Friction - Key terms
A change in velocity.
COEFFICIENT OF FRICTION:
A figure, constant for a particular pair of surfaces in contact, that can be multiplied by the normal force between them to calculate the frictional force they experience.
The product of mass multiplied by acceleration.
The force that resists motion when the surface of one object comes into contact with the surface of another. Varieties including sliding friction, static friction, and rolling friction. The degree of friction between two specific surfaces is proportional to coefficient of friction.
The force necessary to set an object in motion, or to keep it in motion; equal to normal force multiplied by coefficient of friction.
The tendency of an object in motion to remain in motion, and of an object at rest to remain at rest.
A measure of inertia, indicating the resistance of an object to a change in its motion—including a change in velocity.
The ratio of force output to force input in amachine.
The perpendicular force with which two objects press against one another. On a plane without any incline (which would add acceleration in addition to that of gravity) normal force is the same as weight.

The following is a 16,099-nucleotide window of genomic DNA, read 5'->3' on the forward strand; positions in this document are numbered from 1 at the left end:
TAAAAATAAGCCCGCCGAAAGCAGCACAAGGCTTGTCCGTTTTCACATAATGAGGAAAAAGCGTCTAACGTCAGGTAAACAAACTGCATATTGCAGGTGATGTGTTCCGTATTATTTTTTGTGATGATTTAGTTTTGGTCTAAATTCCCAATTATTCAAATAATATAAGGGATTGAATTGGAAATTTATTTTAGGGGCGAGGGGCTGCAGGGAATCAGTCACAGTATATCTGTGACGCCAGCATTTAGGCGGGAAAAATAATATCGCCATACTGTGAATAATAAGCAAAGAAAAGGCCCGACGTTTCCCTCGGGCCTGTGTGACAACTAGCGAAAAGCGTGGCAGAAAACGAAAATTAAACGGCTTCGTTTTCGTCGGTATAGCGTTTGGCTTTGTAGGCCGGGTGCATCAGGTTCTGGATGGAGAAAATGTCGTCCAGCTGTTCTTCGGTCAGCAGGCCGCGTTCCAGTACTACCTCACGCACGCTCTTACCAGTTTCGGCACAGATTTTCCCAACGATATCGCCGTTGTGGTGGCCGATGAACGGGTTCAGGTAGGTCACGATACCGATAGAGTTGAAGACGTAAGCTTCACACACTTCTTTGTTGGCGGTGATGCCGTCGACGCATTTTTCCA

The frictional resistance that a circular object experiences when it rolls over a relatively smooth, flatsurface. With a coefficient of friction much smaller than that of sliding friction, rolling friction involves by far the least amount of resistance among the three varieties of friction.
The frictional resistance experienced by a body in motion. Here the coefficient of friction is greater than that for rolling friction, but less than for static friction.
The rate at which the position of an object changes over a given period of time.
The frictional resistance that a stationary object must overcome before it can go into motion. Its coefficient of friction is greater than that of sliding friction, and thus largest among the three varieties of friction.
The speed of an object in a particular direction.
A measure of the gravitational force on an object; the product of mass multiplied by the acceleration due to gravity.